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The Red Queen is a 2004 novel by British novelist Margaret Drabble. The novel describes the trip of a British academic on a trip to Seoul to give a paper at a conference. At the beginning of the novel, the academic, Dr. Babs Halliwell, reads the memoir of a 19th-century Korean princess.
The Red Queen (Drabble novel) Wikipedia
Reception of the novel was mixed, focusing on the novels' poor treatment of trans-cultural representation. For example, The Observer reviewer David Jays, writes that the novel's prose is full of "solemn repetitions, with rare flinty moments." Moreover, he writes that "But both Drabble's ancient and modern Seoul lack the relish and imaginative pragmatism that have recently helped popularise Korean food and movies." Similary, the New York Times Sunday Book Review, described the novel as failing at meeting the expectations of the subtitle "a transcultural tragicomedy." Reviewer Richard Eder writes "What we are left with are two narratives entirely separate in style and content, and two voices that never really connect. As for tragicomedy, there's no breath of humor in the princess' stiffly told story and hardly a splinter of irony."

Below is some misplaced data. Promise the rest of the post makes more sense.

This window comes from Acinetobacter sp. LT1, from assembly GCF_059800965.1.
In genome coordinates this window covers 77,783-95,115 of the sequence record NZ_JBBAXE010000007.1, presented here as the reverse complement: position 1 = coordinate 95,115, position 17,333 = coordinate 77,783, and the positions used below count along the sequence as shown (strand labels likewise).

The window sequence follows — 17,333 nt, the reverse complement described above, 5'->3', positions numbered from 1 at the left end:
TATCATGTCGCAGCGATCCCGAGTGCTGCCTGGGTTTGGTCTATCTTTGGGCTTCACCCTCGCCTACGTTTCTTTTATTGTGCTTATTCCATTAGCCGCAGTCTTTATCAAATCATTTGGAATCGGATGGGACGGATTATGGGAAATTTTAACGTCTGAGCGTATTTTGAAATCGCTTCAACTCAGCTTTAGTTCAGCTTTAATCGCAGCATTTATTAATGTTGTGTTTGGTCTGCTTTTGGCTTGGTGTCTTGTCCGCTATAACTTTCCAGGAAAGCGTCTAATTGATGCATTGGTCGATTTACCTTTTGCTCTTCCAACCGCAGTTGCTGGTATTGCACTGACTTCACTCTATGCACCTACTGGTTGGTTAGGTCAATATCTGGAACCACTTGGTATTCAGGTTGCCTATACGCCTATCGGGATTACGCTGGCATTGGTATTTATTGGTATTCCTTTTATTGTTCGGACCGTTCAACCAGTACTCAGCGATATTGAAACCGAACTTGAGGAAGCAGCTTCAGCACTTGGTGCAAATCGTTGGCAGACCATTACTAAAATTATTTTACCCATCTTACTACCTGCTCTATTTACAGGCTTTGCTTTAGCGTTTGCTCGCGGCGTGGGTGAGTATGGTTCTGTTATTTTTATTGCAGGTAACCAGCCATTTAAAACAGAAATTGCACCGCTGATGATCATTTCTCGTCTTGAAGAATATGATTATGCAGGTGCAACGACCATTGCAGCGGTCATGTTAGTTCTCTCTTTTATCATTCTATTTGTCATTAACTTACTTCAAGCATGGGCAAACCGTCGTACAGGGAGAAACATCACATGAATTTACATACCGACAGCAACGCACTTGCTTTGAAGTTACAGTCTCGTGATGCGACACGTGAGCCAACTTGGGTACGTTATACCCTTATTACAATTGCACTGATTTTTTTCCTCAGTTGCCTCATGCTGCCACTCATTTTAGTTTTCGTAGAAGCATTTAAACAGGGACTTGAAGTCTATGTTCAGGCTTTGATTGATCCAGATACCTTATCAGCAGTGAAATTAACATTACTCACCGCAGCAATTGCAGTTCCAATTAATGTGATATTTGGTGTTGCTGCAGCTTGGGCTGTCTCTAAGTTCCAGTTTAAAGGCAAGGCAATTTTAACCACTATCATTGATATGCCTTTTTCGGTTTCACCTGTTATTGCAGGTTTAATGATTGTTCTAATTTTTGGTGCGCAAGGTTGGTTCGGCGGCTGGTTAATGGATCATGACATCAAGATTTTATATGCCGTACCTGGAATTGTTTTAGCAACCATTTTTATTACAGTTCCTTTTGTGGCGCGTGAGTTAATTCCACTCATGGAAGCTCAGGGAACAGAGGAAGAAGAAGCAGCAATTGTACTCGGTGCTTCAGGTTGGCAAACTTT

Guardian reviewer Maureen Freely described the novel as "an implausible but gorgeously trashy romance[...] Rarely has feminist escapism been so stylishly disguised."